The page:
As with any other problem you're solving in an OOP environment, explore putting reusable code in a base class. This reduces the code you must write and, more importantly, provides consistency and a single point for change. In this case, the SpecialListener base class performs several common functions (see Listing 1). SQLTraceListener and XMLTraceListener derive from the SpecialListener class, which itself derives from System.Diagnostics.TraceListener (see Figure 1).

SQLTraceListener lets you load information into SQL Server, which can manage and analyze a massive amount of information (see Listing 2). You'll be able to filter by run or priority, order by time, and so on. SQLTraceListener needs a connection string passed as a constructor parameter because it inserts entries in a SQL Server database. It's important to protect the tracing tables whether they exist in your main database or on an entirely different server using normal SQL Server techniques. The trace information provides a lot of detail about how your application behaves, even if traces are isolated from your main database. You don't want this information in the hands of your competitor or a hacker. Running traces to a local instance (including MSDE) provides adequate performance (see Figure 2).

Custom Listener to the Rescue
Traditional asserts have two problems, both of which you can solve using a custom listener. First, Debug.Assert ensures your users aren't faced with unfriendly dialogs, but you can't check your deployed application. Second, the Assert and Fail methods take only string parameters, not object parameters. This means you must parse to fine-tune your custom trace listener's behavior; parsing is slow and error-prone because it loses strong typing benefits.

You can provide traditional assert behavior using WriteLine, a TraceEntry object, and a custom listener. For example, you can tune the listener to display a dialog for trace entries with a trace level more serious than the ShowDialogIf switch, but only if the running application is in Debug mode. In Release mode, the trace listener never displays the dialog, but you can filter critical items from trace output or extend the listener to create a special error log. Note that the ShowDialogIf switch is separate from the level of tracing. You'll often want to output traces at a particular verbosity, but display dialogs only for the errors.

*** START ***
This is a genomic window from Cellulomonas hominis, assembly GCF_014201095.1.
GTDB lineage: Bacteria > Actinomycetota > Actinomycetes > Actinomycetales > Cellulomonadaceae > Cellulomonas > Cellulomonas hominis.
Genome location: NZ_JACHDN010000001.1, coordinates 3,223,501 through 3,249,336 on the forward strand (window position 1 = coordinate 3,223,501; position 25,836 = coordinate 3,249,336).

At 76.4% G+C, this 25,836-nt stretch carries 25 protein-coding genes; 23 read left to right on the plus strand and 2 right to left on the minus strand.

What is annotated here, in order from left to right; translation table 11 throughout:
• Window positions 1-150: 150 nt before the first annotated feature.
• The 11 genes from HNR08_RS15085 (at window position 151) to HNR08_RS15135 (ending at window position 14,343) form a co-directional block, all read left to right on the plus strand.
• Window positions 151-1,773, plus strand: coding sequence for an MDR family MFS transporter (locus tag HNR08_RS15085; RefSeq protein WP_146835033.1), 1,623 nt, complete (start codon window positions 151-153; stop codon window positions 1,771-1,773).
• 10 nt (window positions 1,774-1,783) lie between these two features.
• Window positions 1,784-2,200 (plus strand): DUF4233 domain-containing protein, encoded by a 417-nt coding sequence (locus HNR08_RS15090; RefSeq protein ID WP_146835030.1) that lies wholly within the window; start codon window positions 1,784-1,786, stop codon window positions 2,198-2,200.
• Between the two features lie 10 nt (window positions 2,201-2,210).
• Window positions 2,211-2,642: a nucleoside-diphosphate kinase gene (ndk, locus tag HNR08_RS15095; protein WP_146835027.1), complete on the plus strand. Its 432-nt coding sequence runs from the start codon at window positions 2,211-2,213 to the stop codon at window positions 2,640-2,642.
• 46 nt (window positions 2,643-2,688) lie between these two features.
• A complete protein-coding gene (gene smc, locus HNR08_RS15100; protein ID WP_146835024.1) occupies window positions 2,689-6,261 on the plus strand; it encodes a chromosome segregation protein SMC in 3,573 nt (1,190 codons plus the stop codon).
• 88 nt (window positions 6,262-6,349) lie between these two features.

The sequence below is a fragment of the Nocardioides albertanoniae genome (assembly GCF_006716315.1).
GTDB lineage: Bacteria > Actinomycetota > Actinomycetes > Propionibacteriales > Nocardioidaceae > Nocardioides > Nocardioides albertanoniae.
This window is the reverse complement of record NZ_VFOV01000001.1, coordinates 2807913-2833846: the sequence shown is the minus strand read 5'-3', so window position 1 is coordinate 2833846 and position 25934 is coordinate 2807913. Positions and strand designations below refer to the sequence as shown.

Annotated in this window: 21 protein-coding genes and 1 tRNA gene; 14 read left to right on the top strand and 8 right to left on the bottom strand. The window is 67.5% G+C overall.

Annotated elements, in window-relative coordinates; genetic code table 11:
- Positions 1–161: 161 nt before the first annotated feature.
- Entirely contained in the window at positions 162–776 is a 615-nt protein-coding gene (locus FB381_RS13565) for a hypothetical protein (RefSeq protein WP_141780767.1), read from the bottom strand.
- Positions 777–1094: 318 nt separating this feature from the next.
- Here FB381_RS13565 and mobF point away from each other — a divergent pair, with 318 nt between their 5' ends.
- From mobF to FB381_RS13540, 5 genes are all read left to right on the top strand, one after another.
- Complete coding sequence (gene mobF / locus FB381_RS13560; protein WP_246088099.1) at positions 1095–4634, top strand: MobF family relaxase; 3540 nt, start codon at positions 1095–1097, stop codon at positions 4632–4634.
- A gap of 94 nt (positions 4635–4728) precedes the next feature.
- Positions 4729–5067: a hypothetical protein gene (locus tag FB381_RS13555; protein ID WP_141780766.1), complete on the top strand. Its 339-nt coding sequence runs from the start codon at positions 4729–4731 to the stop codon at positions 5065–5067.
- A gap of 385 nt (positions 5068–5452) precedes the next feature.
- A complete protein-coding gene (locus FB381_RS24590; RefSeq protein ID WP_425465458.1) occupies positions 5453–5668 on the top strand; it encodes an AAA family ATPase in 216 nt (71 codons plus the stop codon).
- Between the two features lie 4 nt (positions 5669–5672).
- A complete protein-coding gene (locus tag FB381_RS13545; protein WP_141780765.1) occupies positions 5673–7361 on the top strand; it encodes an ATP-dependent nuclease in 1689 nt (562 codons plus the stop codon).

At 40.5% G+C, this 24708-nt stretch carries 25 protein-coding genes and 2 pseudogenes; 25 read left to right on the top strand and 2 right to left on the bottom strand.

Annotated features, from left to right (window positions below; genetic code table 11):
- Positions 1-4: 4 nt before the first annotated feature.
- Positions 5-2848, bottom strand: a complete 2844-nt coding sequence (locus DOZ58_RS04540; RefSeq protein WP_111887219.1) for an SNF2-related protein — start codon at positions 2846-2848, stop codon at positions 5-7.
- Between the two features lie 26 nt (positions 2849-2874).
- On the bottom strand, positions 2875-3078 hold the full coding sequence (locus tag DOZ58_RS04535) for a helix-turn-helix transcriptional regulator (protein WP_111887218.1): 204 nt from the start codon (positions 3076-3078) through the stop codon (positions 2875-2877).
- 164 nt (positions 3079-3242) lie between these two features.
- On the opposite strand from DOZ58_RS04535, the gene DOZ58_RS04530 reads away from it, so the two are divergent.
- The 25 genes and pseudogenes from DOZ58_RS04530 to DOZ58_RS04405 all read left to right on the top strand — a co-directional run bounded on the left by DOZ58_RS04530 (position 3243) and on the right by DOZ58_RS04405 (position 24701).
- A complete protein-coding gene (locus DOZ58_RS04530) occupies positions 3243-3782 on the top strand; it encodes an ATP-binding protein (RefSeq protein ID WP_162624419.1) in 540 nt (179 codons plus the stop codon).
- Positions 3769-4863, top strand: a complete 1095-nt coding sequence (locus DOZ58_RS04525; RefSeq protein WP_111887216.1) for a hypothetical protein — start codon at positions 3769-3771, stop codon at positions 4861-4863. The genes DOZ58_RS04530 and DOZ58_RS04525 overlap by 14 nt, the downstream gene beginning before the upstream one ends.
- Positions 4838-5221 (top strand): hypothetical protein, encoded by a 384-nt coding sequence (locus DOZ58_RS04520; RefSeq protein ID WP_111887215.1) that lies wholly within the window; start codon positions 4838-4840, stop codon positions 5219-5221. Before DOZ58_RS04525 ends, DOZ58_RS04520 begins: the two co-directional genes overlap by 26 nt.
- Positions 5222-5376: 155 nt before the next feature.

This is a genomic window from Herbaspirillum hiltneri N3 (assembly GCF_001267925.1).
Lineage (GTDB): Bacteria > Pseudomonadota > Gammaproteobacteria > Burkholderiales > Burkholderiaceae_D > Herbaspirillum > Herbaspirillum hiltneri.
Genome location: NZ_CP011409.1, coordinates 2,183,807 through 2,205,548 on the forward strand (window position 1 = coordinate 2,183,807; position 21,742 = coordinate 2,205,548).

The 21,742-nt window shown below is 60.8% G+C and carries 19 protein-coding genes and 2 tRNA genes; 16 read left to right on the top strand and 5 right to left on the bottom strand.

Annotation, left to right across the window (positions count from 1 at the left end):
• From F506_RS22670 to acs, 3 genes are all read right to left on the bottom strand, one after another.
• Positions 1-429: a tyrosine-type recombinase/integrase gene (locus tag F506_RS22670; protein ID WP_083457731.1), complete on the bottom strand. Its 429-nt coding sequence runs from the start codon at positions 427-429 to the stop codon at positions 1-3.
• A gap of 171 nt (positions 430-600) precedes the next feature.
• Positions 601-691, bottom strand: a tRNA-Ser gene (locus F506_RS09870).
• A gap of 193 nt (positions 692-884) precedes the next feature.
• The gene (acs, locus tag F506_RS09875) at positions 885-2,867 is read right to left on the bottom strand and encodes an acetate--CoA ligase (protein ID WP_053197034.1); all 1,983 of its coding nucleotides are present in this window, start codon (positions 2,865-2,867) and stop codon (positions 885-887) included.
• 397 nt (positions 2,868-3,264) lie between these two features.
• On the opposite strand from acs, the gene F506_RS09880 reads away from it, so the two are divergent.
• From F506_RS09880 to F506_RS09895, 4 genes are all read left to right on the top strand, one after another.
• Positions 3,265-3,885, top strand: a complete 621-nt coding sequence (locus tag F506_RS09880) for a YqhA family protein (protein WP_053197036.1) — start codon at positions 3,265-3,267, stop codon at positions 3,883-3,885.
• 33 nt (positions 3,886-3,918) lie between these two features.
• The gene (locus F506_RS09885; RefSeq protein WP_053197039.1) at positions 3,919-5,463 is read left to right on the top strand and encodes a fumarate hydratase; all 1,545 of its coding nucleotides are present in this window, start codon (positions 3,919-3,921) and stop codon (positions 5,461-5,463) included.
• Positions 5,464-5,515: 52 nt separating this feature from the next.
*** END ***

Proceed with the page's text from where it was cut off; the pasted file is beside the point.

You need to determine the correct build status because each assembly is compiled separately as either a release or debug build. A number of assemblies might be involved; for example, different assemblies might hold the startup code, the trace listener, the class you're tracing, and the class declaring the method you're tracing. The logical assembly to use is the one that contains the method you're tracing. You can retrieve this assembly from StackFrame's MethodBase and check its DebuggableAttribute. The IsDebugBuild method performs this check (see Listing 1).

Your special listeners are probably not stream-based. The Write method outputs partial lines; this doesn't fit easily with row-based output such as SQL Server. You should append any Write parameters to a class-level variable and output the concatenated message when the user calls the WriteLine method.

The stream-based approach causes a problem with XMLTraceListener, which uses XMLTextWriter. You've got to close the top-level element before closing the writer. You can do this by capturing the AppDomain's ProcessExit event, but only if you're running a single process. Declare a WithEvent variable at the top of your class:

Private WithEvents appDomain As _
   System.AppDomain = _
   Threading.Thread.GetDomain

Execute this code later in the class:

Private Sub CloseUp( _
   ByVal sender As Object, _
   ByVal e As EventArgs) _
   Handles appDomain.ProcessExit
   mxmlTW.WriteEndDocument()
   mxmlTW.Close()
End Sub

The more traditional IDisposable pattern doesn't work for TraceListeners. Output an XML fragment without open or close elements if you need to support multiple processes, and fix it up later. This approach also allows you to concatenate the output from multiple runs of your application.

You could extend these ideas to write to an error stream or file based on a WriteErrorLogIf switch similar to the DisplayDialogIf switch. The key to effective use of the Trace and Debug classes is thinking outside the box implied by the help system.